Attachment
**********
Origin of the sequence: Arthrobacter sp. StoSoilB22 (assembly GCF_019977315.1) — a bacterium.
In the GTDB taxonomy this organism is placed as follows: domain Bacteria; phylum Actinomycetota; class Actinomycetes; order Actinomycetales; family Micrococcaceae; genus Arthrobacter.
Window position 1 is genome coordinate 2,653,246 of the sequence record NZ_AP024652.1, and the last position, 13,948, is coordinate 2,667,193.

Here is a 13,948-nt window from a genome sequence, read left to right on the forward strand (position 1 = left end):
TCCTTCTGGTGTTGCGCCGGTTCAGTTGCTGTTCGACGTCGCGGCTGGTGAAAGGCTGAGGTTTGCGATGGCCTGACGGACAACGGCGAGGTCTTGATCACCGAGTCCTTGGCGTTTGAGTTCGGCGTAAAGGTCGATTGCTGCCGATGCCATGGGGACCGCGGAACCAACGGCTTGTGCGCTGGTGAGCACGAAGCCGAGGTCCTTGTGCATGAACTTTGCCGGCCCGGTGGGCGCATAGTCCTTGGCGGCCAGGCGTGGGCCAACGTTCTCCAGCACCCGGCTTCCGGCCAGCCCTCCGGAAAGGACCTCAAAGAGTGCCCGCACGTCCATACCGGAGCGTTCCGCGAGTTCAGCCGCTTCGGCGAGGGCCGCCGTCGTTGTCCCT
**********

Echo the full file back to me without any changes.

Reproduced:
Origin of the sequence: Arthrobacter sp. StoSoilB22 (assembly GCF_019977315.1) — a bacterium.
In the GTDB taxonomy this organism is placed as follows: domain Bacteria; phylum Actinomycetota; class Actinomycetes; order Actinomycetales; family Micrococcaceae; genus Arthrobacter.
Window position 1 is genome coordinate 2,653,246 of the sequence record NZ_AP024652.1, and the last position, 13,948, is coordinate 2,667,193.

Here is a 13,948-nt window from a genome sequence, read left to right on the forward strand (position 1 = left end):
TCCTTCTGGTGTTGCGCCGGTTCAGTTGCTGTTCGACGTCGCGGCTGGTGAAAGGCTGAGGTTTGCGATGGCCTGACGGACAACGGCGAGGTCTTGATCACCGAGTCCTTGGCGTTTGAGTTCGGCGTAAAGGTCGATTGCTGCCGATGCCATGGGGACCGCGGAACCAACGGCTTGTGCGCTGGTGAGCACGAAGCCGAGGTCCTTGTGCATGAACTTTGCCGGCCCGGTGGGCGCATAGTCCTTGGCGGCCAGGCGTGGGCCAACGTTCTCCAGCACCCGGCTTCCGGCCAGCCCTCCGGAAAGGACCTCAAAGAGTGCCCGCACGTCCATACCGGAGCGTTCCGCGAGTTCAGCCGCTTCGGCGAGGGCCGCCGTCGTTGTCCCT